Carjackings are a common way for criminals to violently seize your car and purse or wallet (if they happen to be in the car at the time). Tragically, some carjackings end with the victims being beaten, shot, stabbed, or run over by the perpetrators. The criminal may attack you when you are already in the car, getting in the car, or walking up to the vehicle. At any point we generally are not thinking that a criminal is about to strike. So what can we do to prevent such an attack? If attacked, what can we do to escape?
1. Be aware of where your car is.
Watch where you park and drive. Park close to wherever you need to go in a well lit area. Back into the parking space with a wall behind your car, if possible (harder for people to hide behind your car). Avoid high-crime areas (especially if they are known for carjackings).
Always — ALWAYS! — keep at least one car length between your car and the car ahead of you while you are driving. That way you will have room to maneuver and escape if you must. Keep your doors locked and windows up while driving.
2. Scan your surroundings.
When you are returning from shopping, take a quick look at your car as you approach. Is anyone hiding under it or behind it? Look for anything suspicious. Some criminals place a $20 bill under a windshield wiper. You might not notice it until you get in. When you see it and get out to pick it up, the thief uses that split second to jump in your car. If you are at a traffic light, do not zone out and look at your phone. Carjackers attack at traffic stops. Stay alert.
Here is a very good video from ABC News containing much helpful information about preventing a carjacking:
3. Don’t resist (usually).
Thieves usually like to attack while the car is still running. If your door is unlocked, they can quickly run up from both sides of the car, open the doors, push or pull you out, and take off. It is your decision to resist or not. If there is more than one of them, and all they want is the car, I would not resist and give it to them. That is what insurance is for.
4. Fight if your child is in the car.
But what if you are loading your child in the backseat and someone tries to grab you and take your car? Your child’s life is now at stake, and they are not going to take that car without a fight.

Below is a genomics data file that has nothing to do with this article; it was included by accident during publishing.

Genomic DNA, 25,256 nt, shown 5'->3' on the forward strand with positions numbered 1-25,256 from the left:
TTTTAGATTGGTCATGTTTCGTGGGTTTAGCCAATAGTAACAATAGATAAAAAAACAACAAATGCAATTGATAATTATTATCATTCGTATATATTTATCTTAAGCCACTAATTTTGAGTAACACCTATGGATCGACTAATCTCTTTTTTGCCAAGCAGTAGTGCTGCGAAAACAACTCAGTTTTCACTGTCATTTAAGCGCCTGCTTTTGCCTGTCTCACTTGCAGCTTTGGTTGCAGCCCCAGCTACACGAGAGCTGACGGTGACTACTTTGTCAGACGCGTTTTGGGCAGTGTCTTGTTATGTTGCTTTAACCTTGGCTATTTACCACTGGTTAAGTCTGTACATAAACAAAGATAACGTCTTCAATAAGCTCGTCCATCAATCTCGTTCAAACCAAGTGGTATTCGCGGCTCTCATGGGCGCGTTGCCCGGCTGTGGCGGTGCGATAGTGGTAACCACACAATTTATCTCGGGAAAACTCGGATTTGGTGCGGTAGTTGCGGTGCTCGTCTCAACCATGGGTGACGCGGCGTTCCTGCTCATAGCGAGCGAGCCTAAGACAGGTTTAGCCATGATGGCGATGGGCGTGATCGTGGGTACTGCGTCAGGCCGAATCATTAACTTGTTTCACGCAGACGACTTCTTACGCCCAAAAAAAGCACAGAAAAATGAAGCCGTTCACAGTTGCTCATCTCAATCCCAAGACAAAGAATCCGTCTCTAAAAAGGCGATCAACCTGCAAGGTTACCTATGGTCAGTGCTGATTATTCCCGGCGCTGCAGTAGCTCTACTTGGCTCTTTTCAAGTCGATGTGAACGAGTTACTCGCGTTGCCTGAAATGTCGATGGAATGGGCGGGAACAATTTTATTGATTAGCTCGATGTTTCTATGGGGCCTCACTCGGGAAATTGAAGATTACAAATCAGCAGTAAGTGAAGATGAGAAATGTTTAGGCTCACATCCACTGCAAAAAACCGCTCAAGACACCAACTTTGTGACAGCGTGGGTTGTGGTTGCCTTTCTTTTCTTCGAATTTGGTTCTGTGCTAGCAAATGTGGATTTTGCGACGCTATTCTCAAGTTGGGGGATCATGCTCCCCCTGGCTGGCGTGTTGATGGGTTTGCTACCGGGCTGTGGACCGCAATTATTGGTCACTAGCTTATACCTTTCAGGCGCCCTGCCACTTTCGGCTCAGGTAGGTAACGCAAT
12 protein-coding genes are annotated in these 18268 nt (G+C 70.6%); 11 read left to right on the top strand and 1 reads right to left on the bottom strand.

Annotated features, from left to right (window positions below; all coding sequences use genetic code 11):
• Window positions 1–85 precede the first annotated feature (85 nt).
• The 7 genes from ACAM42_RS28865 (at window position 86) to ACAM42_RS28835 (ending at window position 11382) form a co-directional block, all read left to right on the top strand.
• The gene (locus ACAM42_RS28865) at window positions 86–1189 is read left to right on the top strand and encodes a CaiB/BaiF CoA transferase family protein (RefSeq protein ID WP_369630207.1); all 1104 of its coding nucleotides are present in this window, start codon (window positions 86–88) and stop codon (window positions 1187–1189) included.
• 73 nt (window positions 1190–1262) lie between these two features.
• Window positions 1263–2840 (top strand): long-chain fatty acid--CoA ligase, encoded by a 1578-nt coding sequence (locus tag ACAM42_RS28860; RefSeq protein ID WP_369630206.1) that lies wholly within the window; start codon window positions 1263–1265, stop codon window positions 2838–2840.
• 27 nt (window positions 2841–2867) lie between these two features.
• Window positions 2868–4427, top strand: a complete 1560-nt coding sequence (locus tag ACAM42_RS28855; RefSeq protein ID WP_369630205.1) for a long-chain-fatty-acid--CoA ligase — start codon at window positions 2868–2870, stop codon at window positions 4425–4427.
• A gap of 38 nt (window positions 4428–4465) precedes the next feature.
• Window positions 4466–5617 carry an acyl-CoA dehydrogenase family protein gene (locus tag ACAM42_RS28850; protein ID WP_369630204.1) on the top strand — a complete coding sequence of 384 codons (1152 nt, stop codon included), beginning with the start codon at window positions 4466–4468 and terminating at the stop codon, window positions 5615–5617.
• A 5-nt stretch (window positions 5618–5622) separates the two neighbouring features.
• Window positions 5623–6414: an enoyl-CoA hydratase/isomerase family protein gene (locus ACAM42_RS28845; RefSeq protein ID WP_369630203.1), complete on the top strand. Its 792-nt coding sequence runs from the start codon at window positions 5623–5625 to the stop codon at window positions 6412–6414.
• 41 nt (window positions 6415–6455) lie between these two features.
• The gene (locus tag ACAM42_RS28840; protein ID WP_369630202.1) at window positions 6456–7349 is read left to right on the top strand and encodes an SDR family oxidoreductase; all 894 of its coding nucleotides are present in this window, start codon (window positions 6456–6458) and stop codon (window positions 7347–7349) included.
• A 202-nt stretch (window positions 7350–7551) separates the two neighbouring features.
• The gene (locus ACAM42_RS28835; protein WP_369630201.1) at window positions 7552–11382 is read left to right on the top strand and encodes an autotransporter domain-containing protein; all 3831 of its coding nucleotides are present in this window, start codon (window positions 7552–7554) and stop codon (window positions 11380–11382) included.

This is a tough situation because you are focusing on your child while someone sneaks up on you. Try to look up and glance around every few seconds while fastening the child in. If you are attacked, you MUST turn and fight as viciously as possible! Here is a video that demonstrates how to do this:
While the instructor shows some good techniques in fighting back, I do have a few problems with how she “ends” the fight. She seems to assume that a few good elbows or palm-heel strikes will end the confrontation. They might. Or they might not.
If you have your attacker doubled over in pain — good! Now finish him off! Strike hard with a well-placed hammer fist to the back or side of the neck. Your child’s life is on the line — so finish off the bad guy! Also, at the end of one scenario she is holding on to a seat belt as an “anchor.” Sorry, but if I am going to fight to defend my child I need both hands, and the only thing I am holding on to is the criminal’s throat.
In addition to this, I highly recommend that adults receive firearms training and legally carry a loaded pistol on their person. If attacked, drive the attacker back using strikes with hands and feet, elbows and knees. Once you have some space, draw your pistol from its concealed holster (many ladies wear a “belly band” that works great) and shoot the attacker if he draws near again in any life-threatening manner. Shoot him until the threat is gone. Here is an example of a good belly band holster.
5. Beware of ATMs.
If you drive up to an ATM, drive as close to the machine as possible. This will prevent people from getting between you and the machine. Check your mirrors to see if anyone is approaching. *Keep your car in drive with your foot on the brake so you can instantly drive off if there is trouble. Be prepared for the ATM with your card already in your hand! Don’t fumble around — get the money and then get out of there!
6. If the thief is armed…
What if the thief is pointing a gun at you? Tough call. If it’s just me in the car, I would get out and give him the car. If a child is strapped in the car, I have heard self-defense instructors tell people to just floor it and get out of there. Supposedly it is very difficult to shoot at a moving target. However, plenty of cars can’t move too fast (I have driven several “beaters” out there that went from zero to sixty in about an hour), and I really don’t know if the thug will shoot or not or how good his aim is. If you think you can escape that way, fine. But you only have one chance.
Or you can train now in gun disarms, get real good at it, and disarm him. But … if there is more than one gunman, sorry but I hate to tell you — you’re out of luck. There is no way you can disarm two people with guns pointing at you in that situation. You CAN however try to bargain with them and say, “Hey have the car, let me just get my kids out.” Who knows? The best thing is simply to be aware and stay away from high-crime areas.
If you want to learn gun disarms, here are two good videos to show you how to do it. Both instructors are experts in the Israeli martial art known as Krav Maga (Hebrew for “Contact Combat”):
And then there’s this one:
These techniques may look “simple” but they are very difficult to pull off in the heat and stress of battle. Simply watching a video is not good enough. If you want to be proficient, you must get with a partner and train. A lot.
You will fight like you train.